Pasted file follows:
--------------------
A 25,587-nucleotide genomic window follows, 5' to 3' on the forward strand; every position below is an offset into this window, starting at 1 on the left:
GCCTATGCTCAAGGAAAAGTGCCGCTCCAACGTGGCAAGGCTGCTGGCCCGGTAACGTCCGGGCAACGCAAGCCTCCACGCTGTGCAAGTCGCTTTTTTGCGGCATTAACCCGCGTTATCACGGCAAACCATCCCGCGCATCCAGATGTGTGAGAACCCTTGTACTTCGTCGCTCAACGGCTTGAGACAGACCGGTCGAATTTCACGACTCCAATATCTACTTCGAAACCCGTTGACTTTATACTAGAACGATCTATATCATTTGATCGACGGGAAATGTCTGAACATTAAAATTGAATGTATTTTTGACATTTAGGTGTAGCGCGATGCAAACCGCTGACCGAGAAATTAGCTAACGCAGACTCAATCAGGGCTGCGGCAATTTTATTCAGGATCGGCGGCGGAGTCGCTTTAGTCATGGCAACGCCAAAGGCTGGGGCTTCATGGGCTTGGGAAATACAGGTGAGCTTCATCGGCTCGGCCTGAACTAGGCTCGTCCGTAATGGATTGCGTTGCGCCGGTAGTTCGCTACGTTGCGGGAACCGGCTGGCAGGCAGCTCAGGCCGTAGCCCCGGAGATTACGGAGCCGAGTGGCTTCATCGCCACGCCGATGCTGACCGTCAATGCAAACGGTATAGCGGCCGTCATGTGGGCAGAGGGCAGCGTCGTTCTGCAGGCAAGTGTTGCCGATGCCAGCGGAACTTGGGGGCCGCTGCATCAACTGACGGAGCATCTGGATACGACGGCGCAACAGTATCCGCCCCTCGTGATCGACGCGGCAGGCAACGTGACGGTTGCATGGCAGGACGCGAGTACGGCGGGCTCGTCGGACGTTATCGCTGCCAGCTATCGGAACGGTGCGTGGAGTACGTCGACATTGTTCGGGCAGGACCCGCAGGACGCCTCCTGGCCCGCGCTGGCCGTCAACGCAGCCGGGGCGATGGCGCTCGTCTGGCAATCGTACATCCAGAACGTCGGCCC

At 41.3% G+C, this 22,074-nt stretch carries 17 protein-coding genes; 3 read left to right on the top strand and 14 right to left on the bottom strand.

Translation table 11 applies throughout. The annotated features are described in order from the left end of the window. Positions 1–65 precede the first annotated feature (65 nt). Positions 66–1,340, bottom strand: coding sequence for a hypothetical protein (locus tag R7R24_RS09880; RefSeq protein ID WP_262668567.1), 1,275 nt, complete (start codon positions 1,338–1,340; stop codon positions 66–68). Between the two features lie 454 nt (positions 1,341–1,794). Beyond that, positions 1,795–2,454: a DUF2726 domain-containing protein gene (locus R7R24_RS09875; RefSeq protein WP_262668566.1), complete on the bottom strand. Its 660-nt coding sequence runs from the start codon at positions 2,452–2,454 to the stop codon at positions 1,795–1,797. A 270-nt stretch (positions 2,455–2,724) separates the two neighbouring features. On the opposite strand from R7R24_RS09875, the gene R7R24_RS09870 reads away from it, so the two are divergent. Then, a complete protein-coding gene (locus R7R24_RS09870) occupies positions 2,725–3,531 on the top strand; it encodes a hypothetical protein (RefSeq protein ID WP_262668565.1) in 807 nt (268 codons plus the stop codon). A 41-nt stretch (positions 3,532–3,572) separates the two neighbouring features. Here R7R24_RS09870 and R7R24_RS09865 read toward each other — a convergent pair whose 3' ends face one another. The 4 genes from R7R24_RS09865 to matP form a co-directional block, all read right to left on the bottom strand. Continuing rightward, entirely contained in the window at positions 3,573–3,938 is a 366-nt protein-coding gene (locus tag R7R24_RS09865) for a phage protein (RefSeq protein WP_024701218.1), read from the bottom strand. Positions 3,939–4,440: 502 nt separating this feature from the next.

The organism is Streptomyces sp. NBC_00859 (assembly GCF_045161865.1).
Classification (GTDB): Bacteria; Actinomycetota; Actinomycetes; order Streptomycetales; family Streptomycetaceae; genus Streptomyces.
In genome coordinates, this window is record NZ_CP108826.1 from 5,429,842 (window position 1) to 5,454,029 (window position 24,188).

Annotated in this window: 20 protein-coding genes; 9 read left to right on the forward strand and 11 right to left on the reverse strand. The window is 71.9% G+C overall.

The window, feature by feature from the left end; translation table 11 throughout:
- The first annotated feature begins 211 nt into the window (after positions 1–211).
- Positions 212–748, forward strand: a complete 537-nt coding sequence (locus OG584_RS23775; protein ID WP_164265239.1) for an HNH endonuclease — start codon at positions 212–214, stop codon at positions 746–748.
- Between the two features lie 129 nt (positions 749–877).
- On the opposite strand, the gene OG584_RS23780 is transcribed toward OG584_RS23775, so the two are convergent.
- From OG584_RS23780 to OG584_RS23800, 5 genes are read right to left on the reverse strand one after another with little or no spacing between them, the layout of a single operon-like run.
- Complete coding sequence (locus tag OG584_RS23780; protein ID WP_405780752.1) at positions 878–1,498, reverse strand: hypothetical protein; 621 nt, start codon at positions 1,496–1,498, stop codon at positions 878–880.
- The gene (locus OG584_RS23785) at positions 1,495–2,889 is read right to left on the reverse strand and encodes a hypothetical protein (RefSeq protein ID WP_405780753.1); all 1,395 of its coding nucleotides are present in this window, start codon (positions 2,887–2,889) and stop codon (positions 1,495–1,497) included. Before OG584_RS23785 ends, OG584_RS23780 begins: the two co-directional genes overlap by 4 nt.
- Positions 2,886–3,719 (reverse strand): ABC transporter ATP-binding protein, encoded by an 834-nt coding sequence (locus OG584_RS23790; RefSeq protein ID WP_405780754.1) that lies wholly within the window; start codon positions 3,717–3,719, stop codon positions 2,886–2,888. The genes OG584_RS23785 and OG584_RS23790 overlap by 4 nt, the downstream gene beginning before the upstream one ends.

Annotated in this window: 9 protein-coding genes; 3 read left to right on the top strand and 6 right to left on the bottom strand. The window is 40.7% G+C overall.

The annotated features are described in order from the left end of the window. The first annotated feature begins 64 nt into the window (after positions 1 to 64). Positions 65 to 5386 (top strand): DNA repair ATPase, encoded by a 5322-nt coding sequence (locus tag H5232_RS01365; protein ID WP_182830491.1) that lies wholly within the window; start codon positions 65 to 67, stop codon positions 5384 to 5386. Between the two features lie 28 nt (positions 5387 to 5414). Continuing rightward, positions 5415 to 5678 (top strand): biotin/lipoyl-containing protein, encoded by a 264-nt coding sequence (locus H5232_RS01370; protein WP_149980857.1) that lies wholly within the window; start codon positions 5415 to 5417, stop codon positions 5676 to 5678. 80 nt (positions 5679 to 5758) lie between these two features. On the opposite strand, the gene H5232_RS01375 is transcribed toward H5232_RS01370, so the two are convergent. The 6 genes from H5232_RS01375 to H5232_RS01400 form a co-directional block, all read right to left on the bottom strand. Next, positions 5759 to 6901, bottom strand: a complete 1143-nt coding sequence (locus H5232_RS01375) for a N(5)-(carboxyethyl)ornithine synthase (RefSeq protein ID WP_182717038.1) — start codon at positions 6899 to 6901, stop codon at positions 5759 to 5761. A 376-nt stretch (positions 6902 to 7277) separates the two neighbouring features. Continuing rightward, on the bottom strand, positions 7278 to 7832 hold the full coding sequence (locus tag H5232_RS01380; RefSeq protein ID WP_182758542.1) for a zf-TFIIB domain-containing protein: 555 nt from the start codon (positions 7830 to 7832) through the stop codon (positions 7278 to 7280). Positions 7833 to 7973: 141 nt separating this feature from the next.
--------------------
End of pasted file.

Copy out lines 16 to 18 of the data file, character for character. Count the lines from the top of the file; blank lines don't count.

- The gene (locus OG584_RS23785) at positions 1,495–2,889 is read right to left on the reverse strand and encodes a hypothetical protein (RefSeq protein ID WP_405780753.1); all 1,395 of its coding nucleotides are present in this window, start codon (positions 2,887–2,889) and stop codon (positions 1,495–1,497) included. Before OG584_RS23785 ends, OG584_RS23780 begins: the two co-directional genes overlap by 4 nt.
- Positions 2,886–3,719 (reverse strand): ABC transporter ATP-binding protein, encoded by an 834-nt coding sequence (locus OG584_RS23790; RefSeq protein ID WP_405780754.1) that lies wholly within the window; start codon positions 3,717–3,719, stop codon positions 2,886–2,888. The genes OG584_RS23785 and OG584_RS23790 overlap by 4 nt, the downstream gene beginning before the upstream one ends.

Annotated in this window: 9 protein-coding genes; 3 read left to right on the top strand and 6 right to left on the bottom strand. The window is 40.7% G+C overall.